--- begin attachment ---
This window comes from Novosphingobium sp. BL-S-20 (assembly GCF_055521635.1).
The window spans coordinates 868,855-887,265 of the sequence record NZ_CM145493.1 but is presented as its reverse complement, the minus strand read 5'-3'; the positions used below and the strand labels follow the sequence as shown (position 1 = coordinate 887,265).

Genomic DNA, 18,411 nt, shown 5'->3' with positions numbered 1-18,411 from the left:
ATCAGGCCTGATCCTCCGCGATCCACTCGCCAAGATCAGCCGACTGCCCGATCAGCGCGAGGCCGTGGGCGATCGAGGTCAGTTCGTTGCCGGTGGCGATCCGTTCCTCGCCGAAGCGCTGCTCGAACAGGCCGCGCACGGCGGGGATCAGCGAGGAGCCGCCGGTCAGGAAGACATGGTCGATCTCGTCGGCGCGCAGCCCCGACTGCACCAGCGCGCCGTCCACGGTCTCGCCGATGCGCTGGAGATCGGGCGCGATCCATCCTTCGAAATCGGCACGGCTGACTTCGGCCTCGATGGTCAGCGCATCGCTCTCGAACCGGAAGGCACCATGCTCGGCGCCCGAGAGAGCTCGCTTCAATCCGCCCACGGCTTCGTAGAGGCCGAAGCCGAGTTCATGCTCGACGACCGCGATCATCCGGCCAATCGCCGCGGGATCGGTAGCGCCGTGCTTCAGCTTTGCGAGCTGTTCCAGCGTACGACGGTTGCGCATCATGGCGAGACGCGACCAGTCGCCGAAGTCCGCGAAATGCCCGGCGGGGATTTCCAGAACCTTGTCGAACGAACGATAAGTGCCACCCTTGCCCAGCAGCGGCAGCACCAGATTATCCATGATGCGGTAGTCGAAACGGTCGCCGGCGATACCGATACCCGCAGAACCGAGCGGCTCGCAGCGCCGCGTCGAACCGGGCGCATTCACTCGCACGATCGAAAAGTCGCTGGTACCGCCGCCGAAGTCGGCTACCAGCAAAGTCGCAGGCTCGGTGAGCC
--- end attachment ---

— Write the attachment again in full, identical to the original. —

This window comes from Novosphingobium sp. BL-S-20 (assembly GCF_055521635.1).
The window spans coordinates 868,855-887,265 of the sequence record NZ_CM145493.1 but is presented as its reverse complement, the minus strand read 5'-3'; the positions used below and the strand labels follow the sequence as shown (position 1 = coordinate 887,265).

Genomic DNA, 18,411 nt, shown 5'->3' with positions numbered 1-18,411 from the left:
ATCAGGCCTGATCCTCCGCGATCCACTCGCCAAGATCAGCCGACTGCCCGATCAGCGCGAGGCCGTGGGCGATCGAGGTCAGTTCGTTGCCGGTGGCGATCCGTTCCTCGCCGAAGCGCTGCTCGAACAGGCCGCGCACGGCGGGGATCAGCGAGGAGCCGCCGGTCAGGAAGACATGGTCGATCTCGTCGGCGCGCAGCCCCGACTGCACCAGCGCGCCGTCCACGGTCTCGCCGATGCGCTGGAGATCGGGCGCGATCCATCCTTCGAAATCGGCACGGCTGACTTCGGCCTCGATGGTCAGCGCATCGCTCTCGAACCGGAAGGCACCATGCTCGGCGCCCGAGAGAGCTCGCTTCAATCCGCCCACGGCTTCGTAGAGGCCGAAGCCGAGTTCATGCTCGACGACCGCGATCATCCGGCCAATCGCCGCGGGATCGGTAGCGCCGTGCTTCAGCTTTGCGAGCTGTTCCAGCGTACGACGGTTGCGCATCATGGCGAGACGCGACCAGTCGCCGAAGTCCGCGAAATGCCCGGCGGGGATTTCCAGAACCTTGTCGAACGAACGATAAGTGCCACCCTTGCCCAGCAGCGGCAGCACCAGATTATCCATGATGCGGTAGTCGAAACGGTCGCCGGCGATACCGATACCCGCAGAACCGAGCGGCTCGCAGCGCCGCGTCGAACCGGGCGCATTCACTCGCACGATCGAAAAGTCGCTGGTACCGCCGCCGAAGTCGGCTACCAGCAAAGTCGCAGGCTCGGTGAGCC